At Midtskogen farm, situated approximately 5 km (3.1 mi) west of the town Elverum at the mouth of the Østerdalen valley in southern Norway, German forces of about 100 Fallschirmjäger travelling in a convoy are ambushed by a scratch Norwegian force of Norwegian Royal Guards and local rifle club volunteers. The Germans are searching for King Haakon. At about 01:30, they are stopped at a roadblock and a firefight erupts. While casualties are light, the military attaché Hauptmann Eberhard Spiller, leader of the expedition, is killed. The Germans turn around at about 03:00 and head back to Oslo. The battle, while only a skirmish, is important for Norwegian morale.
Elsewhere, the Wehrmacht is largely unopposed and expands their holdings wherever they have landed. The ground troops at Narvik, however, are extremely isolated and short of supplies.
Battle of the Atlantic: U-37 (Korvettenkapitän Werner Hartmann) torpedoes and sinks 9.076 ton Swedish tanker Sveaborg in the Atlantic 45 miles northwest of the Faroe Islands at 02:15. There are 29 survivors, 5 perish.
U-37 then spots the 5,128 ton Norwegian freighter Tosca coming to assist the Sveaborg. He pumps another torpedo into it at 03:23. There are 32 survivors and 2 perish.
U-50 is sunk by a Royal Navy destroyer off the Shetland Islands.
US President Franklin extends the combat zone under the Neutrality Act of 1939 to include northwestern Soviet Union to take into account the German invasion of Norway.
Convoy OA 127 departs from Southend, Convoy OB 127 departs from Liverpool, Convoy HG 26F departs from Gibraltar, and Convoy HX 34 departs from Halifax.
European Air Operations: German aircraft raid Scapa flow and lose four of their number, three to anti-aircraft fire and one to a fighter.
French Government: The French sign contracts for the purchase of 2400 fighters and 2160 bombers, with first deliveries to be in September 1940.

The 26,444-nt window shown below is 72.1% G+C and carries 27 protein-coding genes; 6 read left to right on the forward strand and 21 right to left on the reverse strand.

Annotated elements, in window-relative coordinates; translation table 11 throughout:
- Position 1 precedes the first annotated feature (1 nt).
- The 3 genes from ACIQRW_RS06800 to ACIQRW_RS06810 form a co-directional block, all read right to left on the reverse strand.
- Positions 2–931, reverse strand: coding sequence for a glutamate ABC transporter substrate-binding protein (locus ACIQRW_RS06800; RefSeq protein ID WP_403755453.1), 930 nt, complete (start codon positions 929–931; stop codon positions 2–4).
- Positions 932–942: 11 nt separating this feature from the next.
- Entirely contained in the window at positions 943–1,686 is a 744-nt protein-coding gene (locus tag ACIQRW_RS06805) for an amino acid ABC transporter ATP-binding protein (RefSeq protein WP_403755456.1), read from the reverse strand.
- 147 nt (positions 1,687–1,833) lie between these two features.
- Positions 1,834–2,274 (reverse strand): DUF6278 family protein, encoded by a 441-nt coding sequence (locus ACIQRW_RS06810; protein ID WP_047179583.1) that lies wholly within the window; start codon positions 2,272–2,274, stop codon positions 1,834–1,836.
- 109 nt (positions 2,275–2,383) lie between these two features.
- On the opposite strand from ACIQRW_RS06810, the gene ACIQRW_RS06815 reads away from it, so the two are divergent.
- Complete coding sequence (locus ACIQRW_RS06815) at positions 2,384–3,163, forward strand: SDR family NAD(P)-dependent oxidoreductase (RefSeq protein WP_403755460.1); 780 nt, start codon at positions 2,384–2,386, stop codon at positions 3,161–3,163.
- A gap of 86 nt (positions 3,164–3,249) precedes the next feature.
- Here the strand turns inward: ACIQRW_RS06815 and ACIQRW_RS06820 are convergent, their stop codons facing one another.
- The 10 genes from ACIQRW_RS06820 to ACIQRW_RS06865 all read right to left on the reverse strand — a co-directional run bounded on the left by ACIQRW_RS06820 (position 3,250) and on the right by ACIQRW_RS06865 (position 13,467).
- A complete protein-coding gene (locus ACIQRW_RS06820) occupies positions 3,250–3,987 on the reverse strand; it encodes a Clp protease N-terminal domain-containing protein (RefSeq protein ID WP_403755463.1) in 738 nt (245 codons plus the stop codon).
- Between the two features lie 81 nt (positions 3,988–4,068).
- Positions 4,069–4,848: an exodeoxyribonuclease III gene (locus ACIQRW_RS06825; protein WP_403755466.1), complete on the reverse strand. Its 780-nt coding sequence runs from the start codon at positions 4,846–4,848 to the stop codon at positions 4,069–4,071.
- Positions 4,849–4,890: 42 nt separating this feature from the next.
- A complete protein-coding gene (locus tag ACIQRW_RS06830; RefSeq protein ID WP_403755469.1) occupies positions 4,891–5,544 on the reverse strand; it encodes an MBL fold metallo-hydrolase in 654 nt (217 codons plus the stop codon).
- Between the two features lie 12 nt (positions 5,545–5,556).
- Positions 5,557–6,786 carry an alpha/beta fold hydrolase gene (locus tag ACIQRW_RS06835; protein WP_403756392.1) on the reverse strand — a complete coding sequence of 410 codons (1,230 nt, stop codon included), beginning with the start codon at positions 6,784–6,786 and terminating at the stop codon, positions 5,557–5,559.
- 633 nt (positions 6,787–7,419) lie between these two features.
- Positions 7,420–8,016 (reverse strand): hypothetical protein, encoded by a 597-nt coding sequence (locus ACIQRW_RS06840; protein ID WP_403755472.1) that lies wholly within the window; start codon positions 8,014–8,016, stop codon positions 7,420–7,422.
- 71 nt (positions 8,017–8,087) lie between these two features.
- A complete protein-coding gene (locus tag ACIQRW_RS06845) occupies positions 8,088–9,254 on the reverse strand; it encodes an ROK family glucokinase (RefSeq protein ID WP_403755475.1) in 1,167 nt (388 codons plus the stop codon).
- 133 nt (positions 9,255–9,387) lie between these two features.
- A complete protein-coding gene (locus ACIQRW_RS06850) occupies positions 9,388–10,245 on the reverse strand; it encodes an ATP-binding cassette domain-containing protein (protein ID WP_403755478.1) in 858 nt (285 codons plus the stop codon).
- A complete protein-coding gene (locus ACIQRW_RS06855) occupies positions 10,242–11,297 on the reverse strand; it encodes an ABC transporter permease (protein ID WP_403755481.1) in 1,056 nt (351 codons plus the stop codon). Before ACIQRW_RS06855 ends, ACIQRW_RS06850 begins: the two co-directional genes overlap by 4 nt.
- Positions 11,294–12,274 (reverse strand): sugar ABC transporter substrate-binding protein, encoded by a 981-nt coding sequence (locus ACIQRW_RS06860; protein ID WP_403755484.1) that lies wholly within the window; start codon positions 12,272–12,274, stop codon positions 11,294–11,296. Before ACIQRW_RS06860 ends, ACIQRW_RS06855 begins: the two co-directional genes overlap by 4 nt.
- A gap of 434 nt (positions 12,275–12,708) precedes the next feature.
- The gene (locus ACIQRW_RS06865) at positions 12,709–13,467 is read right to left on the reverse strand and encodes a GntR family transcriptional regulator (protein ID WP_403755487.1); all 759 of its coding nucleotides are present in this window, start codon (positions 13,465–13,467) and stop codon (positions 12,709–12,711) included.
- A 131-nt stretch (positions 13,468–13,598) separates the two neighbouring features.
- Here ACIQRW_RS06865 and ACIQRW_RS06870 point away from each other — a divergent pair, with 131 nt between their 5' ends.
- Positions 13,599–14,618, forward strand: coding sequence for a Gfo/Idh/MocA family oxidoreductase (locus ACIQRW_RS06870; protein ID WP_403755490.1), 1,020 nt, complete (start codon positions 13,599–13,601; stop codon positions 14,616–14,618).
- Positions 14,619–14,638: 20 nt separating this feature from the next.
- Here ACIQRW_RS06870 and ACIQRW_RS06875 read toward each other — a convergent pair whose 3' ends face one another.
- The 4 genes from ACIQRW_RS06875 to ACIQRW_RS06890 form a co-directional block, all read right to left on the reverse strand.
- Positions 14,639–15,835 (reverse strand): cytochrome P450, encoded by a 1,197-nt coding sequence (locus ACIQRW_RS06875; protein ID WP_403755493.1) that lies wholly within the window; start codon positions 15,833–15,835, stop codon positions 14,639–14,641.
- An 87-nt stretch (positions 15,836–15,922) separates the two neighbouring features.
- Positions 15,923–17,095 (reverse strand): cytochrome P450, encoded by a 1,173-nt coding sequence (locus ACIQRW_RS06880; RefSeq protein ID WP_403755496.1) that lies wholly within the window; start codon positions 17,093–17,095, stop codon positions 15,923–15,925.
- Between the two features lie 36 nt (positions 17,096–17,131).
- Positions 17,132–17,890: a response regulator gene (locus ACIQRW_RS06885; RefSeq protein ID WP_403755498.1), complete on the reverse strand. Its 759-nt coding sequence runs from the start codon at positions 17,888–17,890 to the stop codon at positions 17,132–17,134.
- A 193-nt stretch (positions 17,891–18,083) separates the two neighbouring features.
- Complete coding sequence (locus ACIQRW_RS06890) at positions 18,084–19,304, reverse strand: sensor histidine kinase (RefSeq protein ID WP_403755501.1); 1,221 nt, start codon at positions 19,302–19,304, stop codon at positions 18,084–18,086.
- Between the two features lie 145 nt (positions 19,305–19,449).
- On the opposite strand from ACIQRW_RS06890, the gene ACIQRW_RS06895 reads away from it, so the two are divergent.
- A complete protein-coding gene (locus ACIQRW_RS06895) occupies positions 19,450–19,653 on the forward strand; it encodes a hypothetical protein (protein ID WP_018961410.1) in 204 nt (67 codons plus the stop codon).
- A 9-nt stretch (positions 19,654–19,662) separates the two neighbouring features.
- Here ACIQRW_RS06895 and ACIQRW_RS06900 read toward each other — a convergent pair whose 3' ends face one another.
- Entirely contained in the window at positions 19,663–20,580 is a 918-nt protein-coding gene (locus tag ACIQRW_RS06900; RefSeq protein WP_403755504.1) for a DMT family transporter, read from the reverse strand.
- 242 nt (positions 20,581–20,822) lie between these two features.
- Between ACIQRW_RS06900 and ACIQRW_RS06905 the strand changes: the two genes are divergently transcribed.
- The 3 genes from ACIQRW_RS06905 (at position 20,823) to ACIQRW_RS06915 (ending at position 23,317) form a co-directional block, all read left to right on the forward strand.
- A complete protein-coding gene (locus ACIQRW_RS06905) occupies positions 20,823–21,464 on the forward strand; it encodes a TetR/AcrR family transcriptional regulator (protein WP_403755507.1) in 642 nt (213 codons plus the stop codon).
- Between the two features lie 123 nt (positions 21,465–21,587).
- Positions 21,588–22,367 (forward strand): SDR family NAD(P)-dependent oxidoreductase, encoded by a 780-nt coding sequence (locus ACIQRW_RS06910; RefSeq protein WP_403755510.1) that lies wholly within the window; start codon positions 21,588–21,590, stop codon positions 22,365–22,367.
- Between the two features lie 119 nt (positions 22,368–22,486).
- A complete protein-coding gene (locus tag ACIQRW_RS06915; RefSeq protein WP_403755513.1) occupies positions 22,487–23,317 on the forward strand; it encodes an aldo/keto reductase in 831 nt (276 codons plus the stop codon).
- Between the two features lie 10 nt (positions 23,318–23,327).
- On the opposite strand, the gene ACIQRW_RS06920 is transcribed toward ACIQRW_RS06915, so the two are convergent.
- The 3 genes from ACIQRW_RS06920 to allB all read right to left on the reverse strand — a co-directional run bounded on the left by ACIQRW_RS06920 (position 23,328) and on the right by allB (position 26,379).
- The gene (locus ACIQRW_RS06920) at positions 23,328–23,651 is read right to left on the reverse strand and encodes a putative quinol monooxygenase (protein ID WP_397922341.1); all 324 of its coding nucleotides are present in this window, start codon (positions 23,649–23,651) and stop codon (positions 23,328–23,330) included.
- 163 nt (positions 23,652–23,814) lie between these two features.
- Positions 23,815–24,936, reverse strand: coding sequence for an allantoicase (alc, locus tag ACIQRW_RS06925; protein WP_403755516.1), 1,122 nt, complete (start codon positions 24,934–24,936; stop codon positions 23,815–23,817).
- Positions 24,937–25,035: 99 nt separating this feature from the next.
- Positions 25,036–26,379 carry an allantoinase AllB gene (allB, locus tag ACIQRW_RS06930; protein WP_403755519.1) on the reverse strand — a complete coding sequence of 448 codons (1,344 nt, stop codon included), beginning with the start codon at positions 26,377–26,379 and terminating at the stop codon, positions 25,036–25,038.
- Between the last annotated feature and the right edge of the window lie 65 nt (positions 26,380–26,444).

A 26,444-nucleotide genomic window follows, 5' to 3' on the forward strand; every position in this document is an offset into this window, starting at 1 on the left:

Iceland: The Icelandic Parliament (Althing) severs its links with the mainland for the duration. While the Wehrmacht has occupied Denmark, the government remains intact, though of course subject to German domination.
Belgium: The Belgian government rejects another request by the Allies to allow troops on their soil.
|Skua divebomber of 800 NAS.|
April 1940April 1, 1940: Weserubung is a Go
April 2, 1940: British Subs On Alert
April 3, 1940: Churchill Consolidates Power
April 4, 1940: Missed the Bus
April 5, 1940: Mig-1 First Flight
April 6, 1940: Troops Sailing to Norway
April 7, 1940: Fleets At Sea
April 8, 1940: HMS Glowworm and Admiral Hipper
April 9, 1940: Invasion of Norway
April 10, 1940: First Battle of Narvik
April 11, 1940: Britain Takes the Faroes
April 12, 1940: Germans Consolidate in Norway
April 13, 1940: 2d Battle of Narvik
April 14, 1940: Battle of Dombås
April 15, 1940: British in Norway
April 16, 1940: Germans Cut Norway in Half
April 17, 1940: Trondheim the Target
April 18, 1940: Norway Declares War
April 19, 1940: Dombås Battle Ends
April 20, 1940: Germans Advancing in Norway
April 21, 1940: First US Military Casualty
April 22, 1940: First British Military Contact with Germans
April 23, 1940: British Retreating in Norway
April 24, 1940: British Bombard Narvik
April 25, 1940: Norwegian Air Battles
April 26, 1940: Norwegian Gold
April 27, 1940: Allies to Evacuate Norway
April 28, 1940: Prepared Piano
April 29, 1940: British at Bodo
April 30, 1940: Clacton-on-Sea Heinkel